PUBLISHED NOVEMBER 2013
by Angela Bole, CEO, Independent Book Publishers Association —
When I’m asked to describe the independent publishers and self-published authors who choose to join IBPA, I say they’re the kind who understand that publishing is a business and, knowing this, join IBPA to become better business people.
But what does this mean? How do you become better at business? And what does a successful business person look like?
As I’ve transitioned into my new role as IBPA’s executive director, I’ve had occasion to think about these questions a lot. If IBPA is tasked with leading and serving the independent publishing community by providing advocacy, education, and tools for success, how are we meant, in the end, to measure this success? Both for ourselves and for our members?
For sure, someone who is successful in publishing understands the dynamics of our industry. Such people know which metadata elements are essential and which are nice to have. They have researched different distribution platforms and understand pricing models. They cringe when they see “i.e.” mistakenly used in place of “e.g.” The thought of learning new acronyms no longer keeps them up at night.
It’s likely IBPA played a hand in providing some, if not all, of the understanding above. That’s what we’re here for! And there’s no doubt this understanding will take a person a good distance down the road toward developing a successful publishing business.
I’ve always thought, however, that all great business people have something beyond base industry knowledge. It’s something about the way they see the world, and their place in it.
I’ve tried to distill this idea into specific character traits and have come up with the three below.
Take a look and email me at firstname.lastname@example.org to let me know which traits you agree with, which you don’t, and any additional ones you might add to the list.
Inquisitive: “The measure of intelligence is the ability to change.”—Albert Einstein
Successful business people actively seek out education and conversations that have the potential to expose their ignorance. They’re not know-it-alls. On the contrary, they project a genuine openness to new people, ideas, and experiences. This often means there isn’t a single brass ring they’re reaching for, but a never-ending series of brass ringlets that, once gained, open up new challenges and opportunities.
It also means they’re a lot of fun to be around.
Grounded: “You need to let the little things that would ordinarily bore you suddenly thrill you.”—Andy Warhol
For successful business people, the ends and the means are inseparable. These people have an unmistakable fascination with the way little things, properly done, can make all the difference. In The E-Myth Revised, a book I often come back to for its wisdom and common sense, author Michael E. Gerber describes it this way:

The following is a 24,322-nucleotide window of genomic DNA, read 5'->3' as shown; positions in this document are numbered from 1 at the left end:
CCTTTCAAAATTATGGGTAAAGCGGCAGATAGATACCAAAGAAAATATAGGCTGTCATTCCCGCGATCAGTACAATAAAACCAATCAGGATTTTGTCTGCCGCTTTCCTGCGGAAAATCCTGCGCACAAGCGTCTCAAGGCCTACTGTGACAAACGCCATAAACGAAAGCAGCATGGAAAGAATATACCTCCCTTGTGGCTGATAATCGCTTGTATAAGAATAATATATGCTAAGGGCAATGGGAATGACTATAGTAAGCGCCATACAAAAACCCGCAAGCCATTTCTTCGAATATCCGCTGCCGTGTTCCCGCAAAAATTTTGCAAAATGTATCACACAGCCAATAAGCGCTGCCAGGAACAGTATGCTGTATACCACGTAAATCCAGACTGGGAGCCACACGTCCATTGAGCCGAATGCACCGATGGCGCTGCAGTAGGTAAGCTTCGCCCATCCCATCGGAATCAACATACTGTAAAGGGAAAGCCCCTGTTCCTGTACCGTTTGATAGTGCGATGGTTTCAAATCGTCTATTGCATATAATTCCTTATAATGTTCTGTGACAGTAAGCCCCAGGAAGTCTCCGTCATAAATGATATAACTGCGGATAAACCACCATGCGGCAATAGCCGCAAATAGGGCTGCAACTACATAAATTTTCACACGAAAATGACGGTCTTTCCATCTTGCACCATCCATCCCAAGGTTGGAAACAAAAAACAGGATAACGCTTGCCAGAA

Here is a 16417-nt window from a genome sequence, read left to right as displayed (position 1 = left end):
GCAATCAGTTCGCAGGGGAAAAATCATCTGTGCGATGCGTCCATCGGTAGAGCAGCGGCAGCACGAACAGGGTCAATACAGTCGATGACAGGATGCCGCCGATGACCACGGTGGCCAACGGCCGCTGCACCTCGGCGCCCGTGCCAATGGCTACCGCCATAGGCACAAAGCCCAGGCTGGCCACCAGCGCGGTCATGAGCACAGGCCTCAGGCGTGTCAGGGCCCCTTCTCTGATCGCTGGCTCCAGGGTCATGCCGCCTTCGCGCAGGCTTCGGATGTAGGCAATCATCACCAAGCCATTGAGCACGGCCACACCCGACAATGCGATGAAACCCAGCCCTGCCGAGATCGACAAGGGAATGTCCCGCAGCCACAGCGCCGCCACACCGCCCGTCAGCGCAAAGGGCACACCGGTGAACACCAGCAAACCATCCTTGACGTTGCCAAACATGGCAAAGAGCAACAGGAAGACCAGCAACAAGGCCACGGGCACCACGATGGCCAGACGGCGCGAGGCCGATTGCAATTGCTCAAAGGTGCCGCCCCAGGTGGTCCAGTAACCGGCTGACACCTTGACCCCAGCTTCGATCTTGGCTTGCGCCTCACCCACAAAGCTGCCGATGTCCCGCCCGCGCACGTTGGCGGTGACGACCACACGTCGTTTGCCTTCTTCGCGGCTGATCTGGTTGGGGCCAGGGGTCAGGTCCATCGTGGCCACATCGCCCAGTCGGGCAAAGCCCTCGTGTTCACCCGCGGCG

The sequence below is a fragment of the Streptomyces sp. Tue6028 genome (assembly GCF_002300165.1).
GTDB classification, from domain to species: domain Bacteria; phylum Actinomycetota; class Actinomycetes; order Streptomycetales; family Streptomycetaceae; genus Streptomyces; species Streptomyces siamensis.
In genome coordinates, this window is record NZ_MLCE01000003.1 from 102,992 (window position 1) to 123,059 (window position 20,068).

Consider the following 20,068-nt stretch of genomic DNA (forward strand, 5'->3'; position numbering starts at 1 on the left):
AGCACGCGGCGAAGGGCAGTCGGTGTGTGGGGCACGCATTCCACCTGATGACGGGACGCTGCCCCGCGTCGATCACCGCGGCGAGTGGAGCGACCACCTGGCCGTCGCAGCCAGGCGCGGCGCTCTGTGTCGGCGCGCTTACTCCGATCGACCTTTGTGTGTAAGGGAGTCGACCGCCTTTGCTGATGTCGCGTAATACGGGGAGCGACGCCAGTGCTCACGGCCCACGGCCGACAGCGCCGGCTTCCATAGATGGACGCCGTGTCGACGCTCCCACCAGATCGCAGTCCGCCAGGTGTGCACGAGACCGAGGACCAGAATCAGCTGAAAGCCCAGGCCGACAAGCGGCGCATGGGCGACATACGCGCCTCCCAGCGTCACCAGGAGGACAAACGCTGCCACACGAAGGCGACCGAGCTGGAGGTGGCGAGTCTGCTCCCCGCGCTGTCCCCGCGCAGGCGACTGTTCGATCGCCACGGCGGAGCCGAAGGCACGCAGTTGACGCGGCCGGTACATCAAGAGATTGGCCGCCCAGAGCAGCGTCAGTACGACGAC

And so the great [business people] I have known seem to possess an intuitive understanding that the only way to reach something higher is to focus their attention on the multitude of seemingly insignificant, unimportant, and boring things that make up every business. (And that make up every life, for that matter!)
Those mundane and tedious little things that, when done exactly right, with the right kind of attention and intention, form in their aggregate a distinctive essence, an evanescent quality that distinguishes every great business you’ve ever done business with from its more mediocre counterparts whose owners are satisfied to simply get through the day.
Good to consider when you’re trying out multiple cover options (again), assigning proper ISBNs, writing flap copy, and taking the time to respond personally to every person who DMs you on Twitter.
Insightful. “I know nothing in the world that has as much power as a word. Sometimes I write one, and I look at it, until it begins to shine.”—Emily Dickinson
To be fair, I understand that most of you didn’t get into the business of publishing because you wanted to be good business people. Business for business’ sake is a hollow goal, after all.
Instead, many of you got into this business because you wanted to share stories. This is important because it points to the essence of what, as a successful business person, you’re actually doing.
Just as someone selling training is actually selling the promise of success, and someone selling a dishwasher is actually selling more free time, someone selling books is actually, for me, selling refuge.
I say refuge because I know how books can make us laugh and cry and care. I know how they provide a break from loneliness and speak to a common human experience that can feel, at its core, like a refuge.
Of course, the truth about what you’re actually selling may be different from what I described. All the better. The main point is that successful business people understand the higher need being met by the work they do. They can tap into the fundamental truth of why their work matters. On the hardest days, this is the thing that keeps them pushing forward; this is the well that never runs dry.